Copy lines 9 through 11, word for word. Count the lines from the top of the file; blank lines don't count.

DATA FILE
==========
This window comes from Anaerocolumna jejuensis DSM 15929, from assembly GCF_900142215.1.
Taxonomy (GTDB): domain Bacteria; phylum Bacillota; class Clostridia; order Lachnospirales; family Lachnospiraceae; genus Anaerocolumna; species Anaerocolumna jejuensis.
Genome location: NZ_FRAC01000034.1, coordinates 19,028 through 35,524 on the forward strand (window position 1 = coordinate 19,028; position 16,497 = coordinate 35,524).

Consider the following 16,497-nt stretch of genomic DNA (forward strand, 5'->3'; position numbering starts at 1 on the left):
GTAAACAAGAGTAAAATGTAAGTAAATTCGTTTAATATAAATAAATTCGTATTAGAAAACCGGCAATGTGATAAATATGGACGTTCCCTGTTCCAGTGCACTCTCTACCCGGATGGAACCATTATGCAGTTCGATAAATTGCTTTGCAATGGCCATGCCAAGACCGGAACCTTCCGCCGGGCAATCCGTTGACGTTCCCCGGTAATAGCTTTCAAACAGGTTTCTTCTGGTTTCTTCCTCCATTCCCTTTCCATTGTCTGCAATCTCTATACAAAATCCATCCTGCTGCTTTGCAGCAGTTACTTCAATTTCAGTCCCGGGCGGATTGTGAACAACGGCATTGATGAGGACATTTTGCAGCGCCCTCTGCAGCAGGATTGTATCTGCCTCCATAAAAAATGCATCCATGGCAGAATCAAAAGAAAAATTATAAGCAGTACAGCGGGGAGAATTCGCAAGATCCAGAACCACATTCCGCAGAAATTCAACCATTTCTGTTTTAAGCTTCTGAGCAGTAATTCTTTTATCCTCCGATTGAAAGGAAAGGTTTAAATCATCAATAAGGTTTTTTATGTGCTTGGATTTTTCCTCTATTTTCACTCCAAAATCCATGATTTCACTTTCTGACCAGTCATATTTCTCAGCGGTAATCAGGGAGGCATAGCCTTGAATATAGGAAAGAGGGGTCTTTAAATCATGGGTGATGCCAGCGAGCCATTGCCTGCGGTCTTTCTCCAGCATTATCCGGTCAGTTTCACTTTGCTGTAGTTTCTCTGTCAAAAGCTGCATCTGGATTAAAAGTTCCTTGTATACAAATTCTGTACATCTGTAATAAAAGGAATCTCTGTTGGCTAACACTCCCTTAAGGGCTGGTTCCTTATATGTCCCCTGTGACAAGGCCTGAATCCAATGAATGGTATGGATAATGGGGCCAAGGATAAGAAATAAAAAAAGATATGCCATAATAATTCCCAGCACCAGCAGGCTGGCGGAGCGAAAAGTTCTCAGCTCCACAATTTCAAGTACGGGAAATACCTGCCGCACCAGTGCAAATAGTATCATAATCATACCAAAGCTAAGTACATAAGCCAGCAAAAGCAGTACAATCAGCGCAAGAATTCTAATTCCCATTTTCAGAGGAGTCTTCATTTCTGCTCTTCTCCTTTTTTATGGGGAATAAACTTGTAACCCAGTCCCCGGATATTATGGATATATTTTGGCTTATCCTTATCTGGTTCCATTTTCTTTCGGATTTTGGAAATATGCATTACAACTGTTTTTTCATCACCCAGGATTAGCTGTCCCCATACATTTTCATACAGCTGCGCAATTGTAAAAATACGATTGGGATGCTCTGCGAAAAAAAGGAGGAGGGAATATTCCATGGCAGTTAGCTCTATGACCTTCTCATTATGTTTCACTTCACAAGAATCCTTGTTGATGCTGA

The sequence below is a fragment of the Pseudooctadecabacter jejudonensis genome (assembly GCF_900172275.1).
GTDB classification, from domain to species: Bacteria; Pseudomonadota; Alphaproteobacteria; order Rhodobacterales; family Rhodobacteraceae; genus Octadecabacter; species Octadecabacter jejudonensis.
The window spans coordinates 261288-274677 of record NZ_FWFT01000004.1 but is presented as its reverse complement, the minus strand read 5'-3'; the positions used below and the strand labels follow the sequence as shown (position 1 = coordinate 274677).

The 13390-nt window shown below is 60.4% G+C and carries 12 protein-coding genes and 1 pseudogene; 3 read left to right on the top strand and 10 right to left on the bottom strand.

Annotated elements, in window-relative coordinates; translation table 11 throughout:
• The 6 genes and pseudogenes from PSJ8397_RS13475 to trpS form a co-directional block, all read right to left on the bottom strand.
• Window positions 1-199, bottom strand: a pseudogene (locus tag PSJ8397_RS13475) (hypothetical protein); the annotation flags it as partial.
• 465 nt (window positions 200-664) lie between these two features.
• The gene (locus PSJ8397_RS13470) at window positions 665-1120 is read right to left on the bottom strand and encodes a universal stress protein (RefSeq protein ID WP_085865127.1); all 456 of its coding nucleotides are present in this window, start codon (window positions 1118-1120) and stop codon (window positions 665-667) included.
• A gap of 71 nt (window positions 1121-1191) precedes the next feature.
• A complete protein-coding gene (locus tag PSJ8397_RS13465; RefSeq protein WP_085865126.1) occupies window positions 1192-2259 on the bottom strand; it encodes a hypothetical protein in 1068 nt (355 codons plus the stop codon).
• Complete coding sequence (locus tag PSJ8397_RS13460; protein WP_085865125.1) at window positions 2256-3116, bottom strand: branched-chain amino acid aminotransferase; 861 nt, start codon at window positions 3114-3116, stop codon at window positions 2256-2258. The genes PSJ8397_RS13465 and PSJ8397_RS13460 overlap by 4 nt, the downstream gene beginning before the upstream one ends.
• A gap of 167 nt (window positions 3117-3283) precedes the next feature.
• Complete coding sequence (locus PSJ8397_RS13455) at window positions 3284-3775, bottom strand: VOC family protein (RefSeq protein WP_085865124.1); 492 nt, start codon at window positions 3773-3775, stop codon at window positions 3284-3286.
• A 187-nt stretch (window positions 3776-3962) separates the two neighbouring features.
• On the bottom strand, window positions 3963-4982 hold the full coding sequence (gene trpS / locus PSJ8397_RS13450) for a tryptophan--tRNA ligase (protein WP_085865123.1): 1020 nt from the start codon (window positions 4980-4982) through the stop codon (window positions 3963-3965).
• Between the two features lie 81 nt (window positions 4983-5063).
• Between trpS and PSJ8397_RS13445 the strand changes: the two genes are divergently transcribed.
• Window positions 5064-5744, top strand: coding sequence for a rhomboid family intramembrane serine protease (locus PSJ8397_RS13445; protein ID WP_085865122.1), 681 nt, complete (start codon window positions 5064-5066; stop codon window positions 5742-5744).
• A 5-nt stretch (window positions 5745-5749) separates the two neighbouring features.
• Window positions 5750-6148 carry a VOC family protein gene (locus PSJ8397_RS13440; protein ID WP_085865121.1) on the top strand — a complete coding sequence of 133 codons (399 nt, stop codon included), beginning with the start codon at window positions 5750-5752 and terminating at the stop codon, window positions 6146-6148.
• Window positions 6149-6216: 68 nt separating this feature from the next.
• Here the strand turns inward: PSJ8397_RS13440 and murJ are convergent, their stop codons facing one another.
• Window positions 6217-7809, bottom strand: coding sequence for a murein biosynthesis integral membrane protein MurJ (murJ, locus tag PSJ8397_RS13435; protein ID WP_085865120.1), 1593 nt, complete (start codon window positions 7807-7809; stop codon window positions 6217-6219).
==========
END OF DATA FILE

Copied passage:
The 13390-nt window shown below is 60.4% G+C and carries 12 protein-coding genes and 1 pseudogene; 3 read left to right on the top strand and 10 right to left on the bottom strand.

Annotated elements, in window-relative coordinates; translation table 11 throughout:
• The 6 genes and pseudogenes from PSJ8397_RS13475 to trpS form a co-directional block, all read right to left on the bottom strand.